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County sets sights on tackling smoking and obesity

Kandiyohi County has received a two-year grant to implement an initiative to improve the health of residents here. The county's Public Health Department will work with entities such as schools, work sites and health care facilities to adopt policies and procedures to create a healthy environment that could reduce chronic diseases, especially those associated with smoking and obesity.

"Obesity and tobacco are the two greatest health challenges in our country," said Ann Stehn, director of the Kandiyohi County Public Health Department.

The Statewide Health Improvement Program, known as SHIP, was launched in 2007 and funded in the 2008 legislative session, with implementation to begin this month.

Counties had to compete for the grant and agree to provide the labor involved with developing and carrying out a community action plan that will focus on obesity and tobacco use in order to address the top preventable causes of illness and death in the United States.

Stehn said that about 40 counties will receive the grant. The Kandiyohi County Board of Commissioners approved the contract at the regular meeting Tuesday.

Kandiyohi County will receive $189,000 in the first year and $238,000 in the second year.

The goal of the program is to help people live "longer, healthier lives" by addressing long-term health issues, Stehn said. The easiest way to create a healthy environment is to make the "healthy choice the easy choice."

She said, for example, changes in tobacco laws have made it easier for people to choose not to smoke or to quit smoking. That slow environmental change was started years ago when entities such as schools agreed to become tobacco-free and eliminated the smoky teachers' lounges. No one would consider lighting up in a workplace now, where it was commonplace in the past.

It's hoped that other actions can be implemented to provide sustainable programs for reducing tobacco use and obesity that will have far-reaching health effects on people.

County public health staff will serve as facilitators and provide technical assistance to help entities create policies that will help improve the health of people through environmental and behavioral changes.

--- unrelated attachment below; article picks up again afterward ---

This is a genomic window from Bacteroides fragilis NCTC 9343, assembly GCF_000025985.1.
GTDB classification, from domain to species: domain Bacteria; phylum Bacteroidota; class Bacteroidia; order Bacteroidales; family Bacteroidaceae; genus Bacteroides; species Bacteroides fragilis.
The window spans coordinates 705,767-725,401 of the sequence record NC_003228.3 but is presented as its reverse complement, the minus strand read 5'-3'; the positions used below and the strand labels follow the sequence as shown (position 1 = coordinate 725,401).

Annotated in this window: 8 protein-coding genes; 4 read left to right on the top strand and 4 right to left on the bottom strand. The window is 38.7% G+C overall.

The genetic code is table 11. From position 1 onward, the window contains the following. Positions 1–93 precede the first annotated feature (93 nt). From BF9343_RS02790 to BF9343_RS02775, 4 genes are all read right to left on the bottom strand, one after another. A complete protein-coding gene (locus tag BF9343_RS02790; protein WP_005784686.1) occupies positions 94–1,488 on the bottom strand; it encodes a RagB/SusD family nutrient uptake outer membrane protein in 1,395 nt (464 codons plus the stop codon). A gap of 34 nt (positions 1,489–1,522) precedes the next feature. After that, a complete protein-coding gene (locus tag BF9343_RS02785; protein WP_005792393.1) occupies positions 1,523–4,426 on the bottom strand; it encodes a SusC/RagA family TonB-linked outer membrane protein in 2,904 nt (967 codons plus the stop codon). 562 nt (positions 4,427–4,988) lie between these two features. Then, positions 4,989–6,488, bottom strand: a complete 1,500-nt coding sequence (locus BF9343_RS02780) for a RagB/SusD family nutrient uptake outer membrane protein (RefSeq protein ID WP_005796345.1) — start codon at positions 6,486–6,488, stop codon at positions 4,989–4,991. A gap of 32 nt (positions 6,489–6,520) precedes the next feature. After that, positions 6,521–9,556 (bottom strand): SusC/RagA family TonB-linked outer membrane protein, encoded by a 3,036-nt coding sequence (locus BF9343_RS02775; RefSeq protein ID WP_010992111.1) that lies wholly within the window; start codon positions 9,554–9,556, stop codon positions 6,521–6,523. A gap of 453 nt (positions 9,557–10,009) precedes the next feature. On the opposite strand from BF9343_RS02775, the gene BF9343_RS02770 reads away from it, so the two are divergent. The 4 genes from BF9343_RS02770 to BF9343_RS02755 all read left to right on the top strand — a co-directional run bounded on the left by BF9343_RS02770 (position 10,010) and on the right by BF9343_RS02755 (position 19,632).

Some of those changes could be as simple as a workplace agreeing to add healthy snacks in the vending machines or as encompassing as an emphasis on creating and utilizing trails for safe biking and hiking options to get around the community.

Stehn said they'll be looking for workplaces that are "rearing to go" to work to implement new changes.

For the last five years a similar program has been under way in Willmar in the Steps to a Healthier Willmar program.

Willmar was one of five cities in that state program, which ends this year, and likely enhanced Kandiyohi County's chances to be selected for the county-wide program. Stehn said there will be a "seamless transition" as the Willmar program moves to a county-wide program.

Willmar schools were involved with the Steps program and Stehn said they've already begun working with the New London-Spicer School District.

Changing the "environment and the norms that we're surrounded with" is "very challenging work," said Stehn. But the benefits could be Kandiyohi County residents who live longer, healthier lives.

There's no time to lose.

Stehn has already begun putting a community leadership team in place and could have a plan of action in place within a month. "We absolutely have to hit the ground running," she said.


Carolyn Lange

A reporter for more than 30 years, Carolyn Lange covers regional news with the West Central Tribune.

(320) 894-9750